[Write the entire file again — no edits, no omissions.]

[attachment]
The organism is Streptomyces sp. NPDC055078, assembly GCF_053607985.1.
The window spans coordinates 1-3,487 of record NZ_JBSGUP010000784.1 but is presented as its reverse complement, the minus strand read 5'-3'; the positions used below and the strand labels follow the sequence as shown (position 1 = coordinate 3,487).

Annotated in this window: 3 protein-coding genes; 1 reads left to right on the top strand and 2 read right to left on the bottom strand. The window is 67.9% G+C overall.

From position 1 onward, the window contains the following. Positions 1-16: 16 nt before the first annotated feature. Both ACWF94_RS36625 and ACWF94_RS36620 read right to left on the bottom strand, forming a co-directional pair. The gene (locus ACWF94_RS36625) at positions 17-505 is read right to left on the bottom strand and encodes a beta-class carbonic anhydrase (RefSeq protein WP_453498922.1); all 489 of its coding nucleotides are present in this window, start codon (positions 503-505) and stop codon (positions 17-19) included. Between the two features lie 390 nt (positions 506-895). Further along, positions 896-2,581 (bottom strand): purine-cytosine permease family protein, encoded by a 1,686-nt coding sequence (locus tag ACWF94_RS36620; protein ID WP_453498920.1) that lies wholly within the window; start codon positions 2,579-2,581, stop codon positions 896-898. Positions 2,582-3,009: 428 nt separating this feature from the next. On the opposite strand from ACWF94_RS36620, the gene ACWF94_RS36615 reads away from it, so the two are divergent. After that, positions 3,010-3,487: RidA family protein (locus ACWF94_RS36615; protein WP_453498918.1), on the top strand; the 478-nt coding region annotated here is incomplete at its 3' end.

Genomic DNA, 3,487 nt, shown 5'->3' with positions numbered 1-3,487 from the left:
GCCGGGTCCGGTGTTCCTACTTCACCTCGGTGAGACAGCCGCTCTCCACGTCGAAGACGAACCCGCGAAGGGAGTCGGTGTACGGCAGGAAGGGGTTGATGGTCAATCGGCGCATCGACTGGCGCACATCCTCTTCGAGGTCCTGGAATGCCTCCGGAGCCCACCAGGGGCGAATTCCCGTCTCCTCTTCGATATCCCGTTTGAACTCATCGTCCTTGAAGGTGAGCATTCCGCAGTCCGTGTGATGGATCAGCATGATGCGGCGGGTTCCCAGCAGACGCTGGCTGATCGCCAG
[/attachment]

The organism is Streptomyces sp. NPDC055078, assembly GCF_053607985.1.
The window spans coordinates 1-3,487 of record NZ_JBSGUP010000784.1 but is presented as its reverse complement, the minus strand read 5'-3'; the positions used below and the strand labels follow the sequence as shown (position 1 = coordinate 3,487).

Annotated in this window: 3 protein-coding genes; 1 reads left to right on the top strand and 2 read right to left on the bottom strand. The window is 67.9% G+C overall.

From position 1 onward, the window contains the following. Positions 1-16: 16 nt before the first annotated feature. Both ACWF94_RS36625 and ACWF94_RS36620 read right to left on the bottom strand, forming a co-directional pair. The gene (locus ACWF94_RS36625) at positions 17-505 is read right to left on the bottom strand and encodes a beta-class carbonic anhydrase (RefSeq protein WP_453498922.1); all 489 of its coding nucleotides are present in this window, start codon (positions 503-505) and stop codon (positions 17-19) included. Between the two features lie 390 nt (positions 506-895). Further along, positions 896-2,581 (bottom strand): purine-cytosine permease family protein, encoded by a 1,686-nt coding sequence (locus tag ACWF94_RS36620; protein ID WP_453498920.1) that lies wholly within the window; start codon positions 2,579-2,581, stop codon positions 896-898. Positions 2,582-3,009: 428 nt separating this feature from the next. On the opposite strand from ACWF94_RS36620, the gene ACWF94_RS36615 reads away from it, so the two are divergent. After that, positions 3,010-3,487: RidA family protein (locus ACWF94_RS36615; protein WP_453498918.1), on the top strand; the 478-nt coding region annotated here is incomplete at its 3' end.

Genomic DNA, 3,487 nt, shown 5'->3' with positions numbered 1-3,487 from the left:
GCCGGGTCCGGTGTTCCTACTTCACCTCGGTGAGACAGCCGCTCTCCACGTCGAAGACGAACCCGCGAAGGGAGTCGGTGTACGGCAGGAAGGGGTTGATGGTCAATCGGCGCATCGACTGGCGCACATCCTCTTCGAGGTCCTGGAATGCCTCCGGAGCCCACCAGGGGCGAATTCCCGTCTCCTCTTCGATATCCCGTTTGAACTCATCGTCCTTGAAGGTGAGCATTCCGCAGTCCGTGTGATGGATCAGCATGATGCGGCGGGTTCCCAGCAGACGCTGGCTGATCGCCAG